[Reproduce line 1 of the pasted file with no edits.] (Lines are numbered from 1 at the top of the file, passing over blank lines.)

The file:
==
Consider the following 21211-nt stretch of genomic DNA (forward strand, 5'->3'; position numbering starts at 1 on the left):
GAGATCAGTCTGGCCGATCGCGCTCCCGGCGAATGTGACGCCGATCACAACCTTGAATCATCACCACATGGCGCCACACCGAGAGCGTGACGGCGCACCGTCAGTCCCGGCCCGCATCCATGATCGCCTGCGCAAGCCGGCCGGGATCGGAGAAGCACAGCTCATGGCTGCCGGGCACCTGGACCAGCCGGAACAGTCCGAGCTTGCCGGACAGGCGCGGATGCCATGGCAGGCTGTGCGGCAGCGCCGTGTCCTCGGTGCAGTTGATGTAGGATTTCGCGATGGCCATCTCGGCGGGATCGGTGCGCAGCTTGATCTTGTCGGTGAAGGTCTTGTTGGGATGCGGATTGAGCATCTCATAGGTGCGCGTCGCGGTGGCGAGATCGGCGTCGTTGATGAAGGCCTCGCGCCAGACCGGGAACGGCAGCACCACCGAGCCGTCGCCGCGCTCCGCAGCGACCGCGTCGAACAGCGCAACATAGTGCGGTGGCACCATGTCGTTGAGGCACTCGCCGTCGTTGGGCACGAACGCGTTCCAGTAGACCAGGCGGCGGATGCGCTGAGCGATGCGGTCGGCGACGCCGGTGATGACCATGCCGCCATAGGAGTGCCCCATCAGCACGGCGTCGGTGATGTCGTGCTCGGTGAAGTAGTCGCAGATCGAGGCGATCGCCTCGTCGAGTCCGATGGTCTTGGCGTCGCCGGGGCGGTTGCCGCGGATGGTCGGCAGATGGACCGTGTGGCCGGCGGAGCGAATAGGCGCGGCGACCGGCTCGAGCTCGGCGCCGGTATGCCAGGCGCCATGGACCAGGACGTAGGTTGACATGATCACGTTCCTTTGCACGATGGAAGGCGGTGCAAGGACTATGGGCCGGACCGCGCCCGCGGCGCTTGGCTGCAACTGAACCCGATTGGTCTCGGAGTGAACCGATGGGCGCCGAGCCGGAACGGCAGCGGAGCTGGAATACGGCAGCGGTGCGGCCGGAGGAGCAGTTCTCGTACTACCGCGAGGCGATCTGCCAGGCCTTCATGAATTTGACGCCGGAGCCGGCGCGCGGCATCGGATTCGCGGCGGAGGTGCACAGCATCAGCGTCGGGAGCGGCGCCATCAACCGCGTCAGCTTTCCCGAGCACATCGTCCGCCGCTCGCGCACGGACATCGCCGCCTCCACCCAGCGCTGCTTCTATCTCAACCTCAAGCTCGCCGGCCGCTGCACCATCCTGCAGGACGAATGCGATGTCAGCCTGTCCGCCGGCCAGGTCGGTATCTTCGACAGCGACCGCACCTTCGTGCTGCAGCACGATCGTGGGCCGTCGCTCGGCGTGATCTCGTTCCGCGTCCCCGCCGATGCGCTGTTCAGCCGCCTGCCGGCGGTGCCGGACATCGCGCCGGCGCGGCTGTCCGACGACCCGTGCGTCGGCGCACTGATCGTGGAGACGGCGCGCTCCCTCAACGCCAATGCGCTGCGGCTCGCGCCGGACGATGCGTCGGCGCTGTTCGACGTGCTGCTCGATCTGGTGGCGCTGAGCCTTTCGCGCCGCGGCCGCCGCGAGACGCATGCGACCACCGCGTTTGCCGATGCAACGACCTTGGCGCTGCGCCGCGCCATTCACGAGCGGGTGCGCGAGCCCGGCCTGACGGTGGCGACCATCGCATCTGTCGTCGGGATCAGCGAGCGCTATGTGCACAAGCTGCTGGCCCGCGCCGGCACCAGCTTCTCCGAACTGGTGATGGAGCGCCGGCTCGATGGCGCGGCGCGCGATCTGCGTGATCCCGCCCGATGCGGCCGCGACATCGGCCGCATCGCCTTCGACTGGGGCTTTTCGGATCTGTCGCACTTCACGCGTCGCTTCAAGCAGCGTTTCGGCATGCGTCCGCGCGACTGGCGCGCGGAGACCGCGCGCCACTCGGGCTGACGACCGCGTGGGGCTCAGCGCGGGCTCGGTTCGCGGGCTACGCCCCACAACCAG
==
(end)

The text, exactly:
Consider the following 21211-nt stretch of genomic DNA (forward strand, 5'->3'; position numbering starts at 1 on the left):